Professor Roberto Cerbino is a Professor of Experimental Soft Matter Physics at the University of Vienna, Austria. Before joining in 2021, he held a tenure for 14 years at the Faculty of Medicine of the University of Milan, Italy. Roberto’s research encompasses the structure, dynamics, rheology, and instabilities of active and passive complex fluids, with a particular emphasis on colloidal and cellular collectives. He is credited with inventing Differential Dynamic Microscopy (DDM), a technique that utilizes optical microscopy to extract multi-scale activity in complex fluids and biological systems. In addition to DDM, he employs a range of cutting-edge optical techniques and image analysis methods to gain in-depth insights into the behaviour of soft materials.
Professor Cerbino has also given his insight and thoughts on the future of the soft matter field and the role of Soft Matter:
At a time when sustainability is of utmost importance, scientists from all disciplines are intensifying their efforts to preserve our planet and its invaluable resources. A significant part of this global dialogue revolves around soft matter, encompassing a broad range of materials present in our daily lives. Taking action toward the biocompatible, sustainable, and eco-friendly production, use, and disposal of soft materials, such as developing biodegradable alternatives to conventional plastics or designing energy-efficient processes for the production of detergents, paints, and coatings, is essential for creating a better future. Facing all these challenges requires merging knowledge from different disciplines in an endeavor well-suited to the collaborative spirit inherent in the community of soft matter scientists.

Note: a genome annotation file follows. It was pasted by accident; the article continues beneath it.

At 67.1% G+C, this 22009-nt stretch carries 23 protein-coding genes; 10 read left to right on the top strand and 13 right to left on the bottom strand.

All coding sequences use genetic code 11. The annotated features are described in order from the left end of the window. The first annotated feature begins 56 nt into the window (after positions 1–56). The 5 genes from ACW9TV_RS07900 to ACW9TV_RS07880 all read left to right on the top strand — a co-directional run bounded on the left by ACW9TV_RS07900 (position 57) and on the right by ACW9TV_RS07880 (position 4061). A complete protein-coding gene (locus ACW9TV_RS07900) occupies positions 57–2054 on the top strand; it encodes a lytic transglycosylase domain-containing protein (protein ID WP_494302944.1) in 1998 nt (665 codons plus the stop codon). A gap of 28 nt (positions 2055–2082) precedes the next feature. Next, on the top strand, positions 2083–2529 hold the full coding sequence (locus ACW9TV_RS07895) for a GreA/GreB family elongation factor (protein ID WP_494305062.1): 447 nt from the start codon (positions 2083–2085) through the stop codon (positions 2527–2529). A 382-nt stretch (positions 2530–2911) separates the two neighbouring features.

Along a similar line of thought, soft matter science also offers a unique interdisciplinary lens to unravel biological systems. These insights range from the microscopic biomechanics and dynamics of cell membranes, DNA, and proteins, to larger-scale phenomena such as the behaviors of cytoskeletal filaments, the mechanics of tissues, and the flow of blood. Looking ahead, I expect that the role of soft matter in understanding these and numerous other biological systems will only gain importance. This could also involve developing new therapeutic approaches based on soft matter principles for targeted drug delivery or for designing biomimetic materials to be used in regenerative medicine. Therefore, continued interdisciplinary research and collaboration in the field of soft matter science will be essential for future breakthroughs in biology and medicine.
Finally – and strongly influenced by my own approach to soft matter science – I view the creation of innovative methods and technologies as vital in pushing the boundaries of what is possible and attainable, particularly in terms of accessible spatial and temporal scales. In this area, too, the continuous discussion between different disciplines remains highly essential.
As a hub for these types of collaborative endeavors, Soft Matter has the potential to lead the way, being an established, reliable, and powerful platform for dialogue, research dissemination, and increased visibility of interdisciplinary research. As an Associate Editor, I’m fully committed to using my role effectively to help navigate us toward these exciting opportunities.
Read Professor Cerbino’s recent Soft Matter articles
Deformation profiles and microscopic dynamics of complex fluids during oscillatory shear experiments
Paolo Edera, Matteo Brizioli, Giuliano Zanchetta, George Petekidis, Fabio Giavazzi and Roberto Cerbino
Soft Matter, 2021, 17, 8553-8566
Disentangling collective motion and local rearrangements in 2D and 3D cell assemblies
Roberto Cerbino, Stefano Villa, Andrea Palamidessi, Emanuela Frittoli, Giorgio Scita and Fabio Giavazzi
Soft Matter, 2020, 16, 3550-3559
Professor Cerbino’s favourite recent Soft Matter articles
Professor Cerbino and Professor Wu have selected some recent publications in Soft Matter that they has found particularly interesting or insightful. These articles are all free to read until 31 August 2023.
Physics of smart active matter: integrating active matter and control to gain insights into living systems
Herbert Levine and Daniel I. Goldman
Soft Matter, 2023, 19, 4204-4207
Non-linear properties and yielding of enzymatic milk gels
Julien Bauland, Mathieu Leocmach, Marie-Hélène Famelart and Thomas Croguennec
Soft Matter, 2023, 19, 3562-3569
Yubin Huang, Jinming Zhou, Ping Sun, Lei Zhang, Xiaodong Qian, Saihua Jiang and Congling Shi
Soft Matter, 2021, 17, 10555-10565
All these articles are currently FREE to read until 31 August 2023!